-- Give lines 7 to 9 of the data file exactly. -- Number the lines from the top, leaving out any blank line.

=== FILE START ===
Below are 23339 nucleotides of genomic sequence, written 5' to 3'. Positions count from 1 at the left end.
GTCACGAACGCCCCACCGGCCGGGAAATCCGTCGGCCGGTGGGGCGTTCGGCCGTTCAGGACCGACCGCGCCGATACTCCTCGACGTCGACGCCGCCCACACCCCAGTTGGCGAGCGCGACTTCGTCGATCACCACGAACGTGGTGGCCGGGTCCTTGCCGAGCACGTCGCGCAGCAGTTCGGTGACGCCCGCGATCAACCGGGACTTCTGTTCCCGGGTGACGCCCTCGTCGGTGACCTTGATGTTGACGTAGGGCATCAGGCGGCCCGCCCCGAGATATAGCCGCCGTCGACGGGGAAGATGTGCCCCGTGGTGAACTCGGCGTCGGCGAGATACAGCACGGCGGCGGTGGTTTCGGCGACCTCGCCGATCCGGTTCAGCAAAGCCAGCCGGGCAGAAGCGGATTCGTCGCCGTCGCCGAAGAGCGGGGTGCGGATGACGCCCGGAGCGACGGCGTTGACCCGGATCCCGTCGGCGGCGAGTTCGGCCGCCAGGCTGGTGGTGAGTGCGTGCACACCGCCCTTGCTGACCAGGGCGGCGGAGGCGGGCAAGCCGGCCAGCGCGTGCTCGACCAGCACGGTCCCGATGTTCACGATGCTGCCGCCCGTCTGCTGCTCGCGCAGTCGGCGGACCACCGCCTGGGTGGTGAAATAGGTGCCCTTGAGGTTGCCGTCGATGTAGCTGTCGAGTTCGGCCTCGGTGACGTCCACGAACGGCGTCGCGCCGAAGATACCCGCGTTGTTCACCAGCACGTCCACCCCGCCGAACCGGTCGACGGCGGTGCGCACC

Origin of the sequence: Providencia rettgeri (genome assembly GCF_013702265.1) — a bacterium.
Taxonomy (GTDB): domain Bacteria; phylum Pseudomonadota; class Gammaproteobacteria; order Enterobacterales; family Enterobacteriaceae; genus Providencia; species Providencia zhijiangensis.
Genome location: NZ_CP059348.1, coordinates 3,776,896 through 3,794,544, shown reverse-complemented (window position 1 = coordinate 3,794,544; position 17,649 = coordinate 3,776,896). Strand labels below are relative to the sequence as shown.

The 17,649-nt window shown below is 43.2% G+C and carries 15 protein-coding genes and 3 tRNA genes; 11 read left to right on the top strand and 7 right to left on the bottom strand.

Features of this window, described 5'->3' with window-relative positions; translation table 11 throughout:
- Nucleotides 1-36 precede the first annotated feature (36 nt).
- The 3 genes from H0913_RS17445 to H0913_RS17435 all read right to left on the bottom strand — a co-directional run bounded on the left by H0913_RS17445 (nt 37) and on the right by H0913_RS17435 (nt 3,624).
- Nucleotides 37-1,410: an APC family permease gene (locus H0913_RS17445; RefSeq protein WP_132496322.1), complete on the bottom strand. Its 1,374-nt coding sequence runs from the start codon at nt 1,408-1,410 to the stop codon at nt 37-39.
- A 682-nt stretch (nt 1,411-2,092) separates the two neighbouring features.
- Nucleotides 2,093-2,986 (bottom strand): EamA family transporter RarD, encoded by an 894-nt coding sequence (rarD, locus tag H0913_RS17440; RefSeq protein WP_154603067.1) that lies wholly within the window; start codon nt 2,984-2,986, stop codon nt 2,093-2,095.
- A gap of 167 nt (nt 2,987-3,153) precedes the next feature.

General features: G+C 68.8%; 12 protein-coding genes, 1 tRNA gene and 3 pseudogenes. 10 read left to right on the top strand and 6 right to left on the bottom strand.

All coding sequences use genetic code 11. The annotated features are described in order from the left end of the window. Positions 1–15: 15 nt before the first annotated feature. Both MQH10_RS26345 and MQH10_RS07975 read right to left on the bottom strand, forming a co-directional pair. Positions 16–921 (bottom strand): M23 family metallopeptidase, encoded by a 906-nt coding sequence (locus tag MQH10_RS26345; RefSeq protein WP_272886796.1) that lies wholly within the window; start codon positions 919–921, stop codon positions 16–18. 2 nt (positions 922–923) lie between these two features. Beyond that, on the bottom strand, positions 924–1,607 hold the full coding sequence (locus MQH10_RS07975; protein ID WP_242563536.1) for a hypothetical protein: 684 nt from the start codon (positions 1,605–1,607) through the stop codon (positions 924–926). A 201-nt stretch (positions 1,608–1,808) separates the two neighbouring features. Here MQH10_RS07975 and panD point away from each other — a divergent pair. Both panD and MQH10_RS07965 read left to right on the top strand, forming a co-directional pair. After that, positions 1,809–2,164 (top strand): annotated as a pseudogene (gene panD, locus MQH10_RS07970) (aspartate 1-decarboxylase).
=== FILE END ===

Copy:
Features of this window, described 5'->3' with window-relative positions; translation table 11 throughout:
- Nucleotides 1-36 precede the first annotated feature (36 nt).
- The 3 genes from H0913_RS17445 to H0913_RS17435 all read right to left on the bottom strand — a co-directional run bounded on the left by H0913_RS17445 (nt 37) and on the right by H0913_RS17435 (nt 3,624).